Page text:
I have lived in Omaha for more than seven years.
In those seven years, I have never done something that is oh-so-common in New York and Washington, D.C., and even Minneapolis.
I have never once boarded a city bus.
That changed before dawn on a recent Monday, when I drove my car to the Tara Plaza parking lot in Papillion. I climbed on the 93 Express with a dozen commuters and Evan Schweitz, a 27-year-old working hard to change Omaha's attitude about catching the bus.
As the bus chugged away from Tara Plaza, I confessed my mass-transit virginity to Evan, a Metro transit employee. He nodded his head grimly.
“Hear it all the time,” he said. “People say, 'The bus isn't for me.' ”
We think the bus is only for low-income people, for people who don't own cars. But the 93 Express is filled with white-collar and blue-collar alike, looking at their iPhones and drinking coffee as the bus rolls north up 84th Street. We think the bus is dirty. But the 93 Express isn't dirty. It's quite clean. It's actually much cleaner than my car.
And mostly, we think the bus is slow. Why ride a bus to work downtown when you can get there way quicker in your car?
And yet, Evan has promised me that the 93 Express will be pulling up at the corner of 14th and Douglas Streets — mere steps from my workplace — a mere 31 minutes after we depart Papillion. That, quite simply, my preconceptions of the slow bus are in fact bunk.
“I try to get people to try it one time,” Evan says as we pull up to our second stop and pick up more commuters at 84th and Harrison. “Once they do, a lot of people say, 'Maybe the bus is for me.' ”
The 93 Express is, in fact, a test case of sorts to see if Metro can convince residents of Papillion, La Vista and Ralston that the bus is for them.
A quarter-century ago, riders packed buses on the old version of this Sarpy County-to-downtown route. They hopped off at Mutual of Omaha or ConAgra or Union Pacific in the morning and hopped back on and rode home at 5 p.m.
But the years passed, and the riders aged and then began to retire. Younger employees of Mutual and ConAgra and Union Pacific didn't take their places on this bus. They preferred to drive.
And the number of bus riders dropped, and dropped some more, until last year this Sarpy County commuter route averaged only eight riders per bus.
Things got so bad that Papillion, La Vista and Ralston threatened to pull the $21,000 annually that they collectively contribute to keep the commuter bus running.
The three suburbs and Metro came to an agreement of sorts. To me, it sounds like more of an ultimatum delivered to the transit authority: Double ridership in a year. Or else.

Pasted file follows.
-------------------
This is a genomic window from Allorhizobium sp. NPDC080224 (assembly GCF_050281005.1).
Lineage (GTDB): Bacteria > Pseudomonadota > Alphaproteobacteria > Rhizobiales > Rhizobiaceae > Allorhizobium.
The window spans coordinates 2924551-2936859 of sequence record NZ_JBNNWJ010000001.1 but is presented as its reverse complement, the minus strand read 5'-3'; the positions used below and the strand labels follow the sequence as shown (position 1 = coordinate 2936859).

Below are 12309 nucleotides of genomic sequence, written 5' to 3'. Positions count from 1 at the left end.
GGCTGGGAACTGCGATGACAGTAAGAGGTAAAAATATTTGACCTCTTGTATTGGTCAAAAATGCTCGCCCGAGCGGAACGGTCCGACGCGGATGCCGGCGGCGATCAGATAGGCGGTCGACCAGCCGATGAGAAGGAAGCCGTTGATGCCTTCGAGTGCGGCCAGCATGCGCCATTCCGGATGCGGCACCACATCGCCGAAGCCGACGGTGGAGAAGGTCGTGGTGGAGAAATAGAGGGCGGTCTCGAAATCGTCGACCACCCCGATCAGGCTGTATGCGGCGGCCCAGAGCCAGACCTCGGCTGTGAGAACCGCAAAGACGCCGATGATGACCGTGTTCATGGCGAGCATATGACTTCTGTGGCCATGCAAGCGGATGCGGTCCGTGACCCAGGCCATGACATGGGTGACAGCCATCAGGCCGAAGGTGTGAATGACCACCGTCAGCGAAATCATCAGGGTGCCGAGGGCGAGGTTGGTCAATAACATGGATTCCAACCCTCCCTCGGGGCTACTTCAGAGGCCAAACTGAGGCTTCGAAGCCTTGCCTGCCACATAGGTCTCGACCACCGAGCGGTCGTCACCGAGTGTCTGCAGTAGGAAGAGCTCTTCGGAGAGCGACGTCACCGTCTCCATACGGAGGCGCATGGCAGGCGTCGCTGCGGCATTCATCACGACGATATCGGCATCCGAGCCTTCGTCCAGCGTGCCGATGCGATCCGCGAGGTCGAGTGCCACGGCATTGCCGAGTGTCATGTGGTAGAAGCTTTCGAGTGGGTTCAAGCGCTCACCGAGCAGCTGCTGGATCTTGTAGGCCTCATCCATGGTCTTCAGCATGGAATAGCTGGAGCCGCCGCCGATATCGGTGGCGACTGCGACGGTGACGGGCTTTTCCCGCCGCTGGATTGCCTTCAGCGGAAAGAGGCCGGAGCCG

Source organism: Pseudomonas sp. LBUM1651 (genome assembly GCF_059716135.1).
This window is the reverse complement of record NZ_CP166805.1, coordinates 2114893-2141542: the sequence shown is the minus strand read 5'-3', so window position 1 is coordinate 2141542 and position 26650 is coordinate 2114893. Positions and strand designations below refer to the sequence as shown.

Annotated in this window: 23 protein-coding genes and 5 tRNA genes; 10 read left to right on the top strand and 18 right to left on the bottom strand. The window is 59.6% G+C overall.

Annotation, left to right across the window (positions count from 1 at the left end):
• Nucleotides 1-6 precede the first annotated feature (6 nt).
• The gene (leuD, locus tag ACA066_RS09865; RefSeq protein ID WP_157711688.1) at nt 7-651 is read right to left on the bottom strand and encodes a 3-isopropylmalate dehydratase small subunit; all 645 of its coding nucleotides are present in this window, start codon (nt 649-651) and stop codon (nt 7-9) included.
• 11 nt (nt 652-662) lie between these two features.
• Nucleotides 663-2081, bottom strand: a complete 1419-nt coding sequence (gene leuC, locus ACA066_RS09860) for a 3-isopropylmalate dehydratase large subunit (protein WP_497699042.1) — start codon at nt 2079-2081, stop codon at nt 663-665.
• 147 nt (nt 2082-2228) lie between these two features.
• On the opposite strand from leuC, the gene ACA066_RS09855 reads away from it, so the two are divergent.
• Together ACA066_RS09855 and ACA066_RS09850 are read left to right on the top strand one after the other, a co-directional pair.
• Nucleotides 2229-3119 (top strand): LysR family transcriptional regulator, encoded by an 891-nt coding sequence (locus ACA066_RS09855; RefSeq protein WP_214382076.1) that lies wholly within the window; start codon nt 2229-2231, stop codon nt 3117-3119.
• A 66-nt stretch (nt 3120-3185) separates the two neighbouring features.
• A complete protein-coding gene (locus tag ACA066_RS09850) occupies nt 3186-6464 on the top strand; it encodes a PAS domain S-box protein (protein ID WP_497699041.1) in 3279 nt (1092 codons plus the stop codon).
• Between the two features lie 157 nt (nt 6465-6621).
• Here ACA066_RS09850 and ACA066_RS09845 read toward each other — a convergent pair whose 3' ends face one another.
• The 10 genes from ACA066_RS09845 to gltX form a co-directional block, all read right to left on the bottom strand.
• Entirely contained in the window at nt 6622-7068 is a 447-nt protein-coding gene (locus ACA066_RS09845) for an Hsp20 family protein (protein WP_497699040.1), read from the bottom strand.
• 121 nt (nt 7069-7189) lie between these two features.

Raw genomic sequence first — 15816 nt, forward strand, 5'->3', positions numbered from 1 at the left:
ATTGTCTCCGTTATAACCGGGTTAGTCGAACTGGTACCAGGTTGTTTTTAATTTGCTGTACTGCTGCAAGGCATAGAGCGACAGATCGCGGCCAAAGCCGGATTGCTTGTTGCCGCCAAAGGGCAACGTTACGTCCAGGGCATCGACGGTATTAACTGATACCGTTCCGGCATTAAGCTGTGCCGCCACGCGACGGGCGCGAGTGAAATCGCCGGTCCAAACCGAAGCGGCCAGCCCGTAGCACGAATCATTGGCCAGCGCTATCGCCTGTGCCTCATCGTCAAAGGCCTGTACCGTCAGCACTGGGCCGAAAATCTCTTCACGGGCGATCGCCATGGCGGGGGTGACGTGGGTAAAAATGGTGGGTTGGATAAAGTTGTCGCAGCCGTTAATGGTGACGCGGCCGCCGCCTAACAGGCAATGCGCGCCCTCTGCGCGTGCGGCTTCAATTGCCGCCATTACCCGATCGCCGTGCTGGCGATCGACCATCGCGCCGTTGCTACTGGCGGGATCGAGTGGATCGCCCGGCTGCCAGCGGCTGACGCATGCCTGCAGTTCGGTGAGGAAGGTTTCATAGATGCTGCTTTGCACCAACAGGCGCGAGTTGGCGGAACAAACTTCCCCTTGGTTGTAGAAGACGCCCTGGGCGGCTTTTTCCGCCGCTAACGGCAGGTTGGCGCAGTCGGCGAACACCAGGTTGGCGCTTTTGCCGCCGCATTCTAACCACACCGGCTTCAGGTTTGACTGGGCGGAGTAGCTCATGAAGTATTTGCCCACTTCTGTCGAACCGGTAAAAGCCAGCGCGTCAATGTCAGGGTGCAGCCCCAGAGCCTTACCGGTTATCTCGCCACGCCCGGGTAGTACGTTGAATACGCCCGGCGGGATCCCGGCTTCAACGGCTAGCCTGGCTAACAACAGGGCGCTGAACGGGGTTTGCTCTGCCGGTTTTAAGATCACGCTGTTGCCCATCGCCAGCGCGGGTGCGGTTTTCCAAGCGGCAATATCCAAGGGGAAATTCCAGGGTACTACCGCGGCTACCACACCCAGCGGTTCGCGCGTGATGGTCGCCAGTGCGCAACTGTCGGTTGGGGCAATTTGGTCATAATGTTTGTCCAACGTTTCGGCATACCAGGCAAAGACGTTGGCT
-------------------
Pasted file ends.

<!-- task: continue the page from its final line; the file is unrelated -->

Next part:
Which is where Evan comes in. When he was a student at UNL, Evan spent a study-abroad semester in Fortaleza, Brazil. Fortaleza is a city of 4 million people, packed into an area roughly the size of Omaha's city limits. The main mode of transportation: buses.
Evan grew fascinated by these buses, how efficiently they moved people who lived in this crowded metropolis from home to work and back to home. He grew fond of these buses, because he understood they made life better.
After he graduated from UNL with a degree in community and regional planning, Evan interned for Metro and then snagged his first full-time gig.
Transit coordinator for Omaha's bus system.
|Columnists Michael Kelly, Erin Grace and Matthew Hansen write about people, places and events around Omaha. Read more of their work here.|
“Was this what you wanted to do or just, you know, kind of a job?” I ask.
Evan looks at me like I'm insane.
“It's kind of like a dream job,” he says.
This year, part of Evan's job has been to redraw the 93 Express bus route in a way that doubles the number of riders.
He explains how, as we turn east and speed toward downtown. For starters, the old bus route took too long. He shaved nearly 15 minutes off the route by cutting down the number of stops.
And, maybe as important, Evan also changed the psychology of the ride. The old bus zigzagged through midtown Omaha to drop off passengers, infuriating other passengers who thought, “We're going the wrong way!" — even though a quick turn north or west added maybe only a minute to the route.
The new route goes smoothly north and then east, north and then east, sending a clear message: We're headed straight downtown.
The 93 Express is carrying 22 passengers now — only seven short of seated capacity — as it pulls up to Midtown Crossing and begins to drop off people at work. But it's not until we hang a final right onto Douglas Street that I realize something both amazing and dreadful.
I'm almost at work.
We pull up and stop on Douglas Street at 7:16 a.m. I have taken a bus from Papillion to my workplace in 26 minutes sharp.
We're not on time.
“We're actually five minutes early!” Evan announces.
The 93 Express costs $3 a day. Its riders won't spend a dime on gas or parking. They will spend 31 minutes doing something fun, like reading The Omaha World-Herald, instead of something not fun, like driving. And sometimes, they will only spend 26 minutes doing those things, because the 93 Express will be five minutes early.
The residents of Papillion, La Vista and Ralston seem to like it. After the first week, Evan reported that the 93 Express was averaging 50 passengers a day, a clear increase over the old route.
I don't live in Papillion, La Vista or Ralston. But I have to tell you: My first Omaha bus ride has me thinking about a second, and a third, this time from home to work and then back home.
Maybe Evan is right. Maybe the bus is for me.